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December 19, three months before her due date, Brenda went to her
OB-GYN clinic in West L.A. for a routine prenatal checkup. The doctor
told her all her tests were fine. Except one. He held out a slip
of paper. "This is the HIV test," he said. Brenda put her hands
over her eyes and cried out. I'm going to die, she thought.
doctor was kind, reassuring. He said he couldn't predict how long
she would live but that for now she was quite healthy; that the
chances of her baby being infected were small. He explained that
because she was HIV-positive, he couldn't deliver the baby. He would
refer her to UCLA, where there is a clinic devoted to pregnant women
with HIV and their children.
called her mother. "I need you to come," she told her. Alma was
at work. "I can't leave," she said. "Tell me what it is." Brenda
said, "I just came back from the clinic and I've got HIV." Brenda
started crying; her mother cried, too.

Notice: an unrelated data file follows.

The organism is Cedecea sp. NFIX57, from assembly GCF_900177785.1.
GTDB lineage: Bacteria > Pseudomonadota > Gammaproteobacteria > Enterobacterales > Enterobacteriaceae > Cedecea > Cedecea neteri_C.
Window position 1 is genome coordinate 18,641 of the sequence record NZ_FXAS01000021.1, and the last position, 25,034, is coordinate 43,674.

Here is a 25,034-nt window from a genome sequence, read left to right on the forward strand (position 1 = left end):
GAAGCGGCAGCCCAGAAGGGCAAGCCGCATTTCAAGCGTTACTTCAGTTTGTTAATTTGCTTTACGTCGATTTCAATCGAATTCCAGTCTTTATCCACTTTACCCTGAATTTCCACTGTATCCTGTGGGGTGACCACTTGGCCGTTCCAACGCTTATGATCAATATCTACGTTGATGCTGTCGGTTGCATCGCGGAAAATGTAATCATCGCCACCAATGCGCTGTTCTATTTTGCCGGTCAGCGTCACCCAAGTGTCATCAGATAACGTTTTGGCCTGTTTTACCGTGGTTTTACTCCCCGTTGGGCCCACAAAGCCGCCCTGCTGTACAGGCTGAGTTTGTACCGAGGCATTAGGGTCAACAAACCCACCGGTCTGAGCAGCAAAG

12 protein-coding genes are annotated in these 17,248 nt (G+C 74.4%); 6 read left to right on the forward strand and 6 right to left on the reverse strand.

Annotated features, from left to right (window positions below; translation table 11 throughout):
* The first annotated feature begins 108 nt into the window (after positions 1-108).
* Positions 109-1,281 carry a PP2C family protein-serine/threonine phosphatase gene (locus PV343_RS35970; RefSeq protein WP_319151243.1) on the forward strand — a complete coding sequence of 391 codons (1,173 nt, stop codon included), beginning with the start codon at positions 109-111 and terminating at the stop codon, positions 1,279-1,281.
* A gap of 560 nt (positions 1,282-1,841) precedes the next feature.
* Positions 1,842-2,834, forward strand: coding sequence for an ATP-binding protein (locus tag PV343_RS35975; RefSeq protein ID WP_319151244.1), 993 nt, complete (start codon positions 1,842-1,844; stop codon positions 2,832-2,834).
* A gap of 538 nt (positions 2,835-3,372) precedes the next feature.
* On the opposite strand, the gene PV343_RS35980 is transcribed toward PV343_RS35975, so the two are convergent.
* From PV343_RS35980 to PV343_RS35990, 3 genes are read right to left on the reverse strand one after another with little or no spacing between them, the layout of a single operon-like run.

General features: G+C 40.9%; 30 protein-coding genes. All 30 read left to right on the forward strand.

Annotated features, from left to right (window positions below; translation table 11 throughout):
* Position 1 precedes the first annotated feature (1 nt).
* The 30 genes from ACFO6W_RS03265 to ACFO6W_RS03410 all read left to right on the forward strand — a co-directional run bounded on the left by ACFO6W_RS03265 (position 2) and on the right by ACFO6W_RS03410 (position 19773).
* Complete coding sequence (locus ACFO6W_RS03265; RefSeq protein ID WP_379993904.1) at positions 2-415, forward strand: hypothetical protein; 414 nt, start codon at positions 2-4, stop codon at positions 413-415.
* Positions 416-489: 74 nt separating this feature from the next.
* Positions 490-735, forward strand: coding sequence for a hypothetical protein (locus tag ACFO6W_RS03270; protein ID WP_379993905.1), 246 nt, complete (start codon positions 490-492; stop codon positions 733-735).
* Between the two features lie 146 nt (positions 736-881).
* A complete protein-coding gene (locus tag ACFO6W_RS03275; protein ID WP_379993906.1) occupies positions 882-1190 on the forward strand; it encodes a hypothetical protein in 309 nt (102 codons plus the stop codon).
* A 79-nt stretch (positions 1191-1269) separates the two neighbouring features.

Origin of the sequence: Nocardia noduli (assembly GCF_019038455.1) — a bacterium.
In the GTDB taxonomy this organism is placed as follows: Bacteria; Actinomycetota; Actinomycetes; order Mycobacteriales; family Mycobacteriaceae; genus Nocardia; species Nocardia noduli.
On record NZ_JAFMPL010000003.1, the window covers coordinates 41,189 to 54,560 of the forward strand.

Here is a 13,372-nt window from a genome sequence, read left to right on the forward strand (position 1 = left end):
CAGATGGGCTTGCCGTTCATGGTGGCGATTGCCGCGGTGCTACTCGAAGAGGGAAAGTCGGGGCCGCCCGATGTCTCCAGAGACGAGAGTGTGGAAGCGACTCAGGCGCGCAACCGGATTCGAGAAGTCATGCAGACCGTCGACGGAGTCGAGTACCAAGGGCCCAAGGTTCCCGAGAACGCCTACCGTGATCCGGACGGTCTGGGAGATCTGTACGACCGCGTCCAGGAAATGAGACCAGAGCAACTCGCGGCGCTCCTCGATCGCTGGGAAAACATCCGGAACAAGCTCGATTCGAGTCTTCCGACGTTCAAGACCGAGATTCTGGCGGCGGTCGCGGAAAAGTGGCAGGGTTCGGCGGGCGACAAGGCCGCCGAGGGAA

years into the AIDS epidemic, the face of the disease is turning
feminine. Despite a decline in AIDS-related deaths for the first
time in the United States last year, despite a slowing in the number
of gay men contracting HIV, despite what researchers and activists
alike agree has been a watershed year in AIDS treatment, a sobering
trend has emerged. More women are getting HIV, the virus that causes
AIDS, than ever before.
of December 1996, more than 85,000 of the 581,429 people reported
with AIDS were women. Two years earlier, the figure was a little
over 58,000. In 1996, women accounted for 20 percent of newly reported
AIDS cases, more than double a decade earlier.
women between the ages of 25 and 44, AIDS and other HIV-related
illnesses are now the fourth leading cause of death. For African
American women, AIDS is the number one killer (see sidebar). "When
you look at the population of women infected with HIV," says Ann
Johiro, a nurse practitioner with UCLA's Care Clinic, "the percentages
of minority women versus nonminority women are incredible." Indeed,
though Blacks and Hispanics represent only 21 percent of all American
women, in 1995, a staggering 76 percent of women with AIDS were
of those two groups.